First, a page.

This is the incredible story of Orlov, an embittered elderly artist who sees his life as a failure. At the age of 75, he makes a living by painting dead people because, he says, they don’t see his work and don’t complain. “I’m a lousy painter, it is true,” he admits, but painting is what he likes to do. When Orlov is asked by Magda, a pretty and mysterious woman, to paint a portrait of her recently-deceased husband, he discovers a secret from his past in her opulent home. At this point, he opens up and tells Magda the astonishing story of his life. His father was a German Nazi who informed on his wife—Orlov’s mother—to the Gestapo, yet she continued to love him. After Orlov and his mother reached Israel she abandoned him, married an Arab man and became a Muslim; one of her sons by him eventually joined the Fatah.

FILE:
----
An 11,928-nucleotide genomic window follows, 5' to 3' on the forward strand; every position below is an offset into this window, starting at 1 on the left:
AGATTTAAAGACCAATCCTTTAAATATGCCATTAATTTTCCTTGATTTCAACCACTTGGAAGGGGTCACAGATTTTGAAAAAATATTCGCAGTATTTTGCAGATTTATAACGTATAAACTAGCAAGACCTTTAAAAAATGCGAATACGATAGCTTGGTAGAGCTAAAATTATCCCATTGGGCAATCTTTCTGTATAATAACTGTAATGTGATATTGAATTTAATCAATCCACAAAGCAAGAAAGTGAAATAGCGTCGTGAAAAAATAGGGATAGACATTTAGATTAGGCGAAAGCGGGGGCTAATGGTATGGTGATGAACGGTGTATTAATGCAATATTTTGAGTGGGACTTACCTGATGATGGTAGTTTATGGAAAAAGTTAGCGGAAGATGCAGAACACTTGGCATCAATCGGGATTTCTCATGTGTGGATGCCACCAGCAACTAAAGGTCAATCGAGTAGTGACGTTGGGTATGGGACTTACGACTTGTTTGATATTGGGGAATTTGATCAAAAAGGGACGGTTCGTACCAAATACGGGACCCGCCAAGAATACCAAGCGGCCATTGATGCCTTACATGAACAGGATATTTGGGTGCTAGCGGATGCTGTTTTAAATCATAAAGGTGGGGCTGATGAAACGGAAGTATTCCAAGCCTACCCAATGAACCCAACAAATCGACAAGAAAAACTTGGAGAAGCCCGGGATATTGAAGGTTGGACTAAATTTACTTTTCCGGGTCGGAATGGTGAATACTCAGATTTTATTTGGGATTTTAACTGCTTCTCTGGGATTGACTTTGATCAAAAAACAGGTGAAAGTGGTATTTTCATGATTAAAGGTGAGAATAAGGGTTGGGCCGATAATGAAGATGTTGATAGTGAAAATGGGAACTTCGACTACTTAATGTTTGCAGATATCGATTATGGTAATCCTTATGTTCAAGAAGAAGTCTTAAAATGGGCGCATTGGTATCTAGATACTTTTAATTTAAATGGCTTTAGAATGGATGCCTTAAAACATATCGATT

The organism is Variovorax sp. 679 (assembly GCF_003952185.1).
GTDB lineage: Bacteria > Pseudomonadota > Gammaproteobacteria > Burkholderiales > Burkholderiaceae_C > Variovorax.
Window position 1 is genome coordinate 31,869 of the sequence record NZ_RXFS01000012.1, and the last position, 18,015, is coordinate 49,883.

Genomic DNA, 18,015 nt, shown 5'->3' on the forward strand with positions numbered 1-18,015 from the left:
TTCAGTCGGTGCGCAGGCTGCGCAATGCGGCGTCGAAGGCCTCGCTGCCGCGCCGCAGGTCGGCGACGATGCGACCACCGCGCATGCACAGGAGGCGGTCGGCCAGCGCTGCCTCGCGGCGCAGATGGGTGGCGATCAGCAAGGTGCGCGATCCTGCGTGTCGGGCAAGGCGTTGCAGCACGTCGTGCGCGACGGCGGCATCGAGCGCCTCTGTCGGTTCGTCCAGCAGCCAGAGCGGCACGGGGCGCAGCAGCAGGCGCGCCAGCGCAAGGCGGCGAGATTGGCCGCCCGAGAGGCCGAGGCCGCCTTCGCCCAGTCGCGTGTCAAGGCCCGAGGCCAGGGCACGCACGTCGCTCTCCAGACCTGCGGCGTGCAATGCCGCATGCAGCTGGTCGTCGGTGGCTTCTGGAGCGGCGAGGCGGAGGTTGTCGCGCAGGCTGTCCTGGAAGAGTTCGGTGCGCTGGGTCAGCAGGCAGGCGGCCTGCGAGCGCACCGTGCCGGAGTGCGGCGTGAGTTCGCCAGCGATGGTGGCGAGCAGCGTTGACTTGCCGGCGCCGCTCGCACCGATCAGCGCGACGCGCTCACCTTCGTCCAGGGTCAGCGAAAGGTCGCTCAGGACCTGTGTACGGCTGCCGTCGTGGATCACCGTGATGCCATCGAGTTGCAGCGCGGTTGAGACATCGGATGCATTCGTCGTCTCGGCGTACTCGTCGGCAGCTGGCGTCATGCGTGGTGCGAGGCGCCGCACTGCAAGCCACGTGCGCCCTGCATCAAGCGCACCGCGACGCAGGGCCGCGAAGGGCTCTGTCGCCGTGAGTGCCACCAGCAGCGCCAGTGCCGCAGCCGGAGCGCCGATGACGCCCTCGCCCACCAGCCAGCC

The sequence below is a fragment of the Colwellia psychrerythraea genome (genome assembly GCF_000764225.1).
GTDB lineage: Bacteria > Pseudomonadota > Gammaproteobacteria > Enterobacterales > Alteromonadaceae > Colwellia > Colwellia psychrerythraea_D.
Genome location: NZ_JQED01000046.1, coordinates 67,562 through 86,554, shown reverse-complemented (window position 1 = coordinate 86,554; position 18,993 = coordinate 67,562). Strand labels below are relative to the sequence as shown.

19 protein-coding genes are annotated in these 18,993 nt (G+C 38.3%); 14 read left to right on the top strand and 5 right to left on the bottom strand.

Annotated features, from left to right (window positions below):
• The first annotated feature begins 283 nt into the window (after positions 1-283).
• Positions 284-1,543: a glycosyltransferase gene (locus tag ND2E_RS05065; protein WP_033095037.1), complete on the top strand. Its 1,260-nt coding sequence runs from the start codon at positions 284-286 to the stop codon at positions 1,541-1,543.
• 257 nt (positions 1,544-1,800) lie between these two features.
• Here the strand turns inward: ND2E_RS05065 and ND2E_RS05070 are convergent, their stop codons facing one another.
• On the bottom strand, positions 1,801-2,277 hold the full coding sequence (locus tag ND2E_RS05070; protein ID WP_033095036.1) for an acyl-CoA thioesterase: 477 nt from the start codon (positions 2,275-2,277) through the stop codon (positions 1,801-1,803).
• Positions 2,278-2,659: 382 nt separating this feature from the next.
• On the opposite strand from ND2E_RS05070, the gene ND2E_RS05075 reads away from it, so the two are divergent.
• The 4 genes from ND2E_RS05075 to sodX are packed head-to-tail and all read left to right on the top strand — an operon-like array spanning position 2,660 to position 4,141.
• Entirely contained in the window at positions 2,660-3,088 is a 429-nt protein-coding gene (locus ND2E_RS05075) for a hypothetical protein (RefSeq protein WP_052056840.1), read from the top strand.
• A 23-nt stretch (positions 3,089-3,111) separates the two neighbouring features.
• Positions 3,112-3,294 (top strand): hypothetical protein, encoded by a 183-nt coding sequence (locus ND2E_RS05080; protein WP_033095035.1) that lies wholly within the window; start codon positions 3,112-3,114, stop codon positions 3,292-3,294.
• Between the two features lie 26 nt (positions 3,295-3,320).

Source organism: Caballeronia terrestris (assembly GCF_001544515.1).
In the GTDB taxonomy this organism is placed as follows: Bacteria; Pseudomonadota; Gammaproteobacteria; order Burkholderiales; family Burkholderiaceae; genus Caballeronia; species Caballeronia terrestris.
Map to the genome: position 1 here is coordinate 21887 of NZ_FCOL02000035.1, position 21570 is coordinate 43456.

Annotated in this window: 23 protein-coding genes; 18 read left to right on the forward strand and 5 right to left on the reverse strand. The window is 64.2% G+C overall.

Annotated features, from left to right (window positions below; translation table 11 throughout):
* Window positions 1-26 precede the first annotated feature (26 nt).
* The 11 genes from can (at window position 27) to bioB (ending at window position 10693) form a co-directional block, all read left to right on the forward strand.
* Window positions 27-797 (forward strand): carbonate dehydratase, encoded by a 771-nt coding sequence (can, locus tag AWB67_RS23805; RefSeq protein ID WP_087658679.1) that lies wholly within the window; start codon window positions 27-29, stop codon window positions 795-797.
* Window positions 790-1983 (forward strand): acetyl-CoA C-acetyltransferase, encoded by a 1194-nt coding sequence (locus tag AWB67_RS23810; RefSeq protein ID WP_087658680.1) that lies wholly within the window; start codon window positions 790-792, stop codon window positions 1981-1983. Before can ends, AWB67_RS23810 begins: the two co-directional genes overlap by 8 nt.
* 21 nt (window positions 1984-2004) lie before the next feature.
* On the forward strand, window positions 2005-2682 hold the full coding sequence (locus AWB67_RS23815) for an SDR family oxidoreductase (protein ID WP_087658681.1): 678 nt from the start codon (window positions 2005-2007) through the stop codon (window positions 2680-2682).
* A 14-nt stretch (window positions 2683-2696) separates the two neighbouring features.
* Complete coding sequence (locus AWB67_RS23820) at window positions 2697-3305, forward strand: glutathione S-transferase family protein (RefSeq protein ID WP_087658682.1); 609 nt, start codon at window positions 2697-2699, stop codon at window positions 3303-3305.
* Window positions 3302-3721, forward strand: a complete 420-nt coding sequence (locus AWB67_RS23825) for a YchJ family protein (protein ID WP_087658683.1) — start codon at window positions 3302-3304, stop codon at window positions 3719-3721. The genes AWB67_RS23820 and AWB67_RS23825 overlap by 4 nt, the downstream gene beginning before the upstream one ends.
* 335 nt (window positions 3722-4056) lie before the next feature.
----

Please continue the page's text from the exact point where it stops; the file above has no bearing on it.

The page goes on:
Orlov, left alone, was baptized and raised in a monastery; when he grew up he became a painter and then married a woman who despised his work. She finally left him after their son Omri was born. Orlov only met his mother again after the 1967 Six Day War, when she returned to Judaism. But she found no peace and committed suicide by jumping off the balcony of her house.
Orlov’s son is all that he has left. “You had true grit,” Omri tells him. “You wanted to fail.” Now an old man, Orlov discovers that despite everything someone admired his art (and bought it anonymously years ago); he also realizes that he is loved and that he has a family. “I’m sad, but I’m alright,” he sums up. “I don’t envy anyone.”
In his humorous way, Kaniuk deals here with the value of life, the artist’s path, and Jewish destiny.